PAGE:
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Cajigal, Stephanie

Original Article

This has been a tough and confusing time for anyone who prescribes painkillers, especially COX-2 inhibitors. The decision about what to prescribe was not made easier by the voluntary withdrawal in 2004 of rofecoxib (Vioxx) by Merck; because one trial found an increased risk of cardiovascular side effects. Then it was reinstated in February this year when an Food & Drug Administration (FDA) advisory panel concluded that the benefits outweighed the risks.

Confounding that turnaround was an analysis, conducted at the request of The New York Times by the Center for Science in the Public Interest (CSPI), a Washington-based consumer advocacy organization that focuses on health and nutrition. They found that 10 of the 32 FDA panel members who approved returning the painkillers to the market had financial ties to manufacturers of COX-2 inhibitors; 17 other members also had links to the manufacturers, but not in connection with COX-2 inhibitors.

The Center concluded that the advisory board would have voted against approval for the drugs if conflicts of interests had excluded members from participating in the decision.

Whether they regard painkillers or any other drugs neurologists might use, concern about conflicts of interests has moved beyond the academic and practice corridors to the halls of Congress. An amendment to the 2006 FDA appropriations bill, passed by Congress and signed by the President in November, aims to put to rest an issue that has long dogged the agency: conflicts of interest for members of advisory committees.

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The FDA's 30 advisory committees are responsible for reviewing drugs and products, although final decisions rest with the FDA. The amendment to the Agriculture, Rural Development, Food and Drug Administration, and Related Agencies Appropriations Act (HR 2744) requires the FDA to publish on its Web site all conflict-of-interest waivers given to its panel members at least 15 days before any advisory panel meeting.



If the FDA learns of a conflict of interest less than 15 days before the meeting, the agency must disclose that as soon as possible and no later than the date of the meeting. In addition, the FDA Commissioner is required to make quarterly reports to the Health and Human Services Inspector General and the House and Senate Appropriations Committees on the efforts the agency has made to find qualified panel members with minimal or no conflict of interest.

This legislation is a watered-down version of an amendment offered by Congressman Maurice Hinchey (D-NY) that would prohibit the practice of issuing waivers altogether. Senate and House conferees chose to include this less stringent amendment during negotiations on the FDA appropriations bill.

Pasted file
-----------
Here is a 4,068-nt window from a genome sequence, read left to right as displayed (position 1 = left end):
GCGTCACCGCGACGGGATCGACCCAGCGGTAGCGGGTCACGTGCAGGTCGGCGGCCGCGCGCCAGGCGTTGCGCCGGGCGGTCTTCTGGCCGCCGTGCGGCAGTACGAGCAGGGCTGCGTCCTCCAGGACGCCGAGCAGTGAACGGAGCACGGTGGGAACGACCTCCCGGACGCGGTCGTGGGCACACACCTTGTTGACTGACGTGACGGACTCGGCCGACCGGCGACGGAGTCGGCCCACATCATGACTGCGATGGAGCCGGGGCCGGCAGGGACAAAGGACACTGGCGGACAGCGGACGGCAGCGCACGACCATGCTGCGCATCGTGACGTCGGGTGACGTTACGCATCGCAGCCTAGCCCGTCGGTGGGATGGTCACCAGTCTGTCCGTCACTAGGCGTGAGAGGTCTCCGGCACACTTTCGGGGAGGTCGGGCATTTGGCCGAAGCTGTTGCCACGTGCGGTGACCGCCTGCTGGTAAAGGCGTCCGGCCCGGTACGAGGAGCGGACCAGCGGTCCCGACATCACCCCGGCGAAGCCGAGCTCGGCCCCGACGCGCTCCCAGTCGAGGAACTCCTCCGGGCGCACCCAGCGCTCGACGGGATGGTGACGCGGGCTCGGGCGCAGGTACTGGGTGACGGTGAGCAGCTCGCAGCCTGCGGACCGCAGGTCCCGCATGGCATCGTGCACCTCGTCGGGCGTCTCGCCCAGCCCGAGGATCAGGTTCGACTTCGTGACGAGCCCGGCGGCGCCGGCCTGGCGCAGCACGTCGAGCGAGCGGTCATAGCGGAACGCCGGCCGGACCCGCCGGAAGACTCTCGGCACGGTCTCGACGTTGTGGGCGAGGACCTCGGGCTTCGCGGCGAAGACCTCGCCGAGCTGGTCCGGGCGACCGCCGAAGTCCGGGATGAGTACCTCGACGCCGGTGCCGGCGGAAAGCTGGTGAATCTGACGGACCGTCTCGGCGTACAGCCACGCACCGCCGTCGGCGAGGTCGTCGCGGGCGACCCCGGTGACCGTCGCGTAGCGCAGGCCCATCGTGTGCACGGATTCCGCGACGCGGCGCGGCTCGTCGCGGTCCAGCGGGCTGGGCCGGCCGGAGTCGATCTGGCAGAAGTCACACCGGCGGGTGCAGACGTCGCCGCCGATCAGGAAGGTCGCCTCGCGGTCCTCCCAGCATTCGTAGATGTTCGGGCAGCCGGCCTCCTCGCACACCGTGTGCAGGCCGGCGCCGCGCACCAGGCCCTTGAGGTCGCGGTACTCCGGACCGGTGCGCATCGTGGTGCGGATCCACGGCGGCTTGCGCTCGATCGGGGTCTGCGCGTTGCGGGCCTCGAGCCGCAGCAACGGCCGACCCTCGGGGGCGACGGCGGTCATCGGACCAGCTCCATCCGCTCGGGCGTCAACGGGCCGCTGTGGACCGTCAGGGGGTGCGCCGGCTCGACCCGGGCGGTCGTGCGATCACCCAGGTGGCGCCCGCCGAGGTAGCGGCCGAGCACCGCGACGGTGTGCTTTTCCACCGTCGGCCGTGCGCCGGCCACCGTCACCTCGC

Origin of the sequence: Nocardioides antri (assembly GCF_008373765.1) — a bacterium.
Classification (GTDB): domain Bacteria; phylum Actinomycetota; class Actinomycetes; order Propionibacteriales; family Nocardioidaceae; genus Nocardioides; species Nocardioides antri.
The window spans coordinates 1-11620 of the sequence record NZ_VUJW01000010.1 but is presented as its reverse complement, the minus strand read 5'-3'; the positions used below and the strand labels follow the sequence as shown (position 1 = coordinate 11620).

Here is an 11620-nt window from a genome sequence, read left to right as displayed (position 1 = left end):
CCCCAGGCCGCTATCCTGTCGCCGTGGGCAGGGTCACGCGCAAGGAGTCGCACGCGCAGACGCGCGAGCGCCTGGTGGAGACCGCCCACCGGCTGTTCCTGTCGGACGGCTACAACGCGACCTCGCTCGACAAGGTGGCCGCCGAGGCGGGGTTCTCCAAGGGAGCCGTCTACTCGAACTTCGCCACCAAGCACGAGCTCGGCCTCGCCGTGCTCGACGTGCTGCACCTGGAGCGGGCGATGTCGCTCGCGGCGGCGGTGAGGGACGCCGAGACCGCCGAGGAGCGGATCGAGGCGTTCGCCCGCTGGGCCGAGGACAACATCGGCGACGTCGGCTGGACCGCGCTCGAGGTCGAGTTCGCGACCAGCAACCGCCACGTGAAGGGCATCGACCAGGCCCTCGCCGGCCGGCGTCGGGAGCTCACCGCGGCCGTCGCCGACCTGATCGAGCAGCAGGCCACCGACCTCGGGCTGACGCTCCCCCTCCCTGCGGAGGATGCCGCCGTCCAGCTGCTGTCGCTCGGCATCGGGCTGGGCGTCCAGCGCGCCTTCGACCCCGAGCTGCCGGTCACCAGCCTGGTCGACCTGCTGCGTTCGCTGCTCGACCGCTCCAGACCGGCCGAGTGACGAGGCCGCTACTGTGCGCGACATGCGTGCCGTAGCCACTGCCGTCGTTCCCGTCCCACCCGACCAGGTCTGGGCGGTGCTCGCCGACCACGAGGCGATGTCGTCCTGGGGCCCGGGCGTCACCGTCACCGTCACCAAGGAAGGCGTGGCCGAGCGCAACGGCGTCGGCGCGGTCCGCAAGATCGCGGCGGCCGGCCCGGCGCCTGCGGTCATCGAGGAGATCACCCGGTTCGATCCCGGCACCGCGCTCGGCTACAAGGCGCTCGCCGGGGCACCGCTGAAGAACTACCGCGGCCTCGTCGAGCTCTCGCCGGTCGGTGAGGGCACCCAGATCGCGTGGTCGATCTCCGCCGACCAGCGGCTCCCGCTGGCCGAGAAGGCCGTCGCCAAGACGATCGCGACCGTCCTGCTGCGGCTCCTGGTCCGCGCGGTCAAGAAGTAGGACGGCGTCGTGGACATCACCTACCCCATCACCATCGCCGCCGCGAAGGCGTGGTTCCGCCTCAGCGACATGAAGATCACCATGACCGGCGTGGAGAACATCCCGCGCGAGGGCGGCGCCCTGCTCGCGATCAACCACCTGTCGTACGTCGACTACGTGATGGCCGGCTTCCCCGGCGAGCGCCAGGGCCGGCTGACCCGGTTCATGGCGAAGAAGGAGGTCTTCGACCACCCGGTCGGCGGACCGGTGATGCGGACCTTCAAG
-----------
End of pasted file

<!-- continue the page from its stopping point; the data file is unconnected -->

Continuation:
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Critics claim that while it was a step in the right direction, the amendment will not prevent physicians and scientists with ties to drug, device, or food manufacturers from sitting on panels responsible for approving those companies' products. “What this final version essentially says to the FDA is if you want to continue using doctors and scientists with conflicts of interest go right ahead, just let us know about it,” Congressman Hinchey said in a published news statement.

According to FDA policy, the agency may grant a waiver to a panel member when the official responsible for the appointment determines that the need for the employee's services outweighs the potential conflict of interest created by the employee's financial interest. Under the current system, waivers are only released when an individual files a Freedom of Information Act request, which according to a statement by CSPI Integrity in Science Project Director Merrill Goozner, can take years. However, all conflicts of interest are announced at the beginning of every FDA advisory committee meeting and transcripts of those discussions can be found on the FDA Web site,

Some claim that expunging the FDA of all conflicts of interest is an unrealistic and impractical goal. FDA advisory members are selected precisely because of their expertise in a certain field. Because of the nature of the industry, this expertise often involves prior consulting work with pharmaceutical and biotechnology companies, Murray Sagsveen, Esq., AAN General Counsel, said.